What applies to ITR-1, and what does not apply to ITR-1?
It is getting foggier in the air! It feels confusing and conflicting! So how about we add clarity to our winters - the clarity of thoughts, knowledge, and rhythms? Often in our day-to-day lives, we hear technical phrases and taxation terms that we recognize but do not clearly understand their implications. We either set our urge to hone our knowledge aside or brush them off as insignificant terms. Let us introduce a discipline of changing that, starting with a terminology that most of us are familiar with - Income Tax Return. To dive deeper, I will take you through its first type, named ITR-1.
ITR-1 is the most popular income tax return form.
ITR-1 applies to resident individuals with a total income of up to Rs 50 lakh from the following sources
(ii) One-house property
(iii) Other interests from
a) Saving accounts
b) Deposits (Bank / Post Office / Cooperative Society)
c) Income Tax Refund
d) Enhanced Compensation and any other interest income
(iv) Agricultural income up to Rs 5,000
v) Family pension
To understand the categories that apply to ITR-1, let us decode all that
does not apply. Remember that this blog aims to clear off the fog, confusion, and our tendencies to set aside the contexts. Getting aligned with the correct form for filing ITR is as necessary as filing the return. If an assesses operates the wrong form in filing their return, the return file will be regarded as a defective return and could activate a notice from the income tax department. Rule 12 of the Income-tax Rules, 1962 lists all such exceptions.
1) ITR-1 does not apply to consultancy services. Consultancy incomes are different than income from salary. Income from salary gets established with an employer-employee relationship. On the other end, retainer ship fees received for consultancy services include income received by the director of a company, in which case resident individuals cannot file their income tax returns in ITR-1.
2) The work-from-home era is upon us with promising lightning speed, passionate gush, flexibility, and expansiveness across the globe. The era has opened up a flurry of opportunities for many resident individuals to work from home in India with companies, projects, and campaigns abroad.
Please note that if any income comes from outside India, taxpayers need to file their income tax return in ITR-2 or ITR-3, not ITR-1.
3)Another high-yielding long-term avenue captures holding shares (assets inclusive of financial interest) in companies abroad. This brings us to another scenario that does not apply to ITR-1. In this case, resident individuals are required to declare particulars of the assets located outside India. Such a declaration cannot be made in ITR-1 and is obligated to get filed in IT-2 or ITR-3.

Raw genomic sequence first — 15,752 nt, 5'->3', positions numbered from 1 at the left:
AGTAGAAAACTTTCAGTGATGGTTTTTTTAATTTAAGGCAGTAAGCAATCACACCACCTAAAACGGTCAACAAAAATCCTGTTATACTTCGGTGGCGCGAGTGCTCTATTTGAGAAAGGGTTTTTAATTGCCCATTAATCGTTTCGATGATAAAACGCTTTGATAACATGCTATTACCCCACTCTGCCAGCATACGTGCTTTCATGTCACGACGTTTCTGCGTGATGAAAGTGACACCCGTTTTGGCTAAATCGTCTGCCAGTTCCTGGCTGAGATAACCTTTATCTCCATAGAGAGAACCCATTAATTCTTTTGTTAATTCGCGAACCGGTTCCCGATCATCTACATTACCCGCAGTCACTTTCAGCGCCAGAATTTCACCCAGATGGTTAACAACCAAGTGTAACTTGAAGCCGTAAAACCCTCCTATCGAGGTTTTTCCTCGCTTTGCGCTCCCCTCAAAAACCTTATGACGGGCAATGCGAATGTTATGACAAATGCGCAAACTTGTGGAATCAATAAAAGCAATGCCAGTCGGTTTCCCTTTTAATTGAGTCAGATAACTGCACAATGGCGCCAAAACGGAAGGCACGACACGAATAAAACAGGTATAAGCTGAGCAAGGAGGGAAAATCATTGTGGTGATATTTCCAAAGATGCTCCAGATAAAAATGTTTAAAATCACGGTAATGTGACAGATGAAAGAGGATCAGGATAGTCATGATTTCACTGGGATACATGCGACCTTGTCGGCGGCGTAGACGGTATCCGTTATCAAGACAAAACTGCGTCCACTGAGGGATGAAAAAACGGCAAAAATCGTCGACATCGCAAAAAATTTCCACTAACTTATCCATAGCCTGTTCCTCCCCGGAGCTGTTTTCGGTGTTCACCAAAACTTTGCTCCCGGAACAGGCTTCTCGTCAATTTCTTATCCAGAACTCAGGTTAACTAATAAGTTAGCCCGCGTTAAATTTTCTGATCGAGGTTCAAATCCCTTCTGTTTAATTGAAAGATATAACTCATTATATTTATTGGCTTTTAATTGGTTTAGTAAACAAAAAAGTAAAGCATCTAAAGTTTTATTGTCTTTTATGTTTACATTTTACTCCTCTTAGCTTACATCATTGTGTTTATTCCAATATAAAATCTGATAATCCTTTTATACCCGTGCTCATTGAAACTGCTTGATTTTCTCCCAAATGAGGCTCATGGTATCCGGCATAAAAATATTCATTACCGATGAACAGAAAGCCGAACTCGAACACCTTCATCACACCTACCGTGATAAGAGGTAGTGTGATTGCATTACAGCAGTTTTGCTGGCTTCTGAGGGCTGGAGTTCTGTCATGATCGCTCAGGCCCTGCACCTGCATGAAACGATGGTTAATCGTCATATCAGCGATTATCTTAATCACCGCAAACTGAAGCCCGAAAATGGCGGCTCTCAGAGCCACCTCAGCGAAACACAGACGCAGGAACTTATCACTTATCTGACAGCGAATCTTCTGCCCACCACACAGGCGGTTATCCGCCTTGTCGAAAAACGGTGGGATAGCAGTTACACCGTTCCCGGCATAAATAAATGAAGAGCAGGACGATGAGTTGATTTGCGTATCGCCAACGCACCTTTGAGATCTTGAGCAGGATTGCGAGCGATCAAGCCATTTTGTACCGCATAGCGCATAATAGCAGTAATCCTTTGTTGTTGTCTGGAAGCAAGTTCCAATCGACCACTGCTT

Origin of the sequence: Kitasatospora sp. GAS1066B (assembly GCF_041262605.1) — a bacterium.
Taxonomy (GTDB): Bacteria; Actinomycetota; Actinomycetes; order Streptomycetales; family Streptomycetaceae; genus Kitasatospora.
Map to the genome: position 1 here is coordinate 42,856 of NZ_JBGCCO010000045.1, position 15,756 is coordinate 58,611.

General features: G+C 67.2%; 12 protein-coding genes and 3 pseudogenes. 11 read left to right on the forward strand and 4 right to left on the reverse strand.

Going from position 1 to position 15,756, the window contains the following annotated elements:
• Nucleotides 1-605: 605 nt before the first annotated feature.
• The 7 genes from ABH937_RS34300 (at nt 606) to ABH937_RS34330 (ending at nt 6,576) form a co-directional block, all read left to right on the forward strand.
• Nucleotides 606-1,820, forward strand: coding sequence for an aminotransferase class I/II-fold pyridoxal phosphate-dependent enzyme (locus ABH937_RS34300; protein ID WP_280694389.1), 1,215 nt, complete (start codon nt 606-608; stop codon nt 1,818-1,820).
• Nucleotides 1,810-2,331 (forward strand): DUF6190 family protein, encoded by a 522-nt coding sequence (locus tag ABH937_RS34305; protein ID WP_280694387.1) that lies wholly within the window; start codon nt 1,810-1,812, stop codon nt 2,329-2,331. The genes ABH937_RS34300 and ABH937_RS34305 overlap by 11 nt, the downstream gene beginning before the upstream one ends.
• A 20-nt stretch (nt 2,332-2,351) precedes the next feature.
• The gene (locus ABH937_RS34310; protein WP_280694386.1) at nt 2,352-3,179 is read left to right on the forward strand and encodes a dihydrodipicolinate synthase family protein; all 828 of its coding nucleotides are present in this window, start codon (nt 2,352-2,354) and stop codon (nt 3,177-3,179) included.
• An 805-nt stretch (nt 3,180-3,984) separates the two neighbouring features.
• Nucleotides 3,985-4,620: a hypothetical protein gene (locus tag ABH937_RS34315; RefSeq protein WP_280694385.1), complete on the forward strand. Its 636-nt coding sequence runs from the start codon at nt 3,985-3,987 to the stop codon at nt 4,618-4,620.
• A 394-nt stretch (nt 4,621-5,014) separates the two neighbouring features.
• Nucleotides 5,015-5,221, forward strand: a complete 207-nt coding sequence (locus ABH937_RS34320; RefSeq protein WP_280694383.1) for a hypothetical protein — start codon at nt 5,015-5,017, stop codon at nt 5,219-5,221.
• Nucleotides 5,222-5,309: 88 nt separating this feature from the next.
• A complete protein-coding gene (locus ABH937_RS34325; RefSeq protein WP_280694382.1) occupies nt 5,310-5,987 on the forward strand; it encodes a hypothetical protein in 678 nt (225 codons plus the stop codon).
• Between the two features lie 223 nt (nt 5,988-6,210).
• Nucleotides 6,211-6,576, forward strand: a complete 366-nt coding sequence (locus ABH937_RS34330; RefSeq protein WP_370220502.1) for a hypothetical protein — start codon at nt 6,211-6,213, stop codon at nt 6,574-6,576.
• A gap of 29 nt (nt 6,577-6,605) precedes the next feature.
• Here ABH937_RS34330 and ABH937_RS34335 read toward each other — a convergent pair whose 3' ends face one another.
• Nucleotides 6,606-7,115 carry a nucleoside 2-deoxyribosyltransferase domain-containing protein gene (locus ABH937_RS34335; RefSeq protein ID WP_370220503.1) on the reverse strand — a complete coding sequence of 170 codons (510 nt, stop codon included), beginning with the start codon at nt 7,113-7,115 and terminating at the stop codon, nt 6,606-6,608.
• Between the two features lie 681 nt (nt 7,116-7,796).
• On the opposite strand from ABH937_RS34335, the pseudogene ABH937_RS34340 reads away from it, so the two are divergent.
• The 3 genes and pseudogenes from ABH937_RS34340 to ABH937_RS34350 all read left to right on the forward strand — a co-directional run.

4) The sale of shares of any other capital asset will give rise to ‘income under the head capital gain’. There is no requirement in ITR-1 for the declaration of such income.
While holding listed shares does not mandate separate declaration, allowing the taxpayer to use ITR-1; in the year when such shares or any other capital assets (movable or immovable) get sold, the taxpayer will need to file their tax return in ITR-2 or ITR-3.
5) Which ITR form do we choose while holding unlisted equity shares?
Such a scenario arises in start-ups where employees get offered shares in the form of ESOPs. Now, since these shares are not listed, the department provides an additional section for reporting details of unlisted shares, which is not available in ITR-1. Such resident individuals ought to file their income tax return in ITR-2 or ITR-3 because holding unlisted equity shares calls for personal investment.
Another thing to keep in mind is that ITRs are annexure-less forms. Taxpayers are not required to attach documents (like proof of investment, and TDS certificates) along with their return, whether filed manually or electronically. Nevertheless, you must keep these documents for situations that might have tax authorities demand assessment or inquiry from you.
I hope you sought some clarity on the first type of ITR through numerous examples. We are on this journey of clearing off clouds together. I intend to take deeper dives into relevant taxation subjects that will not only render a sense of confidence in our decision-making but also help us leverage the best opportunities around us.
Until next time,
with more clarity and nuances!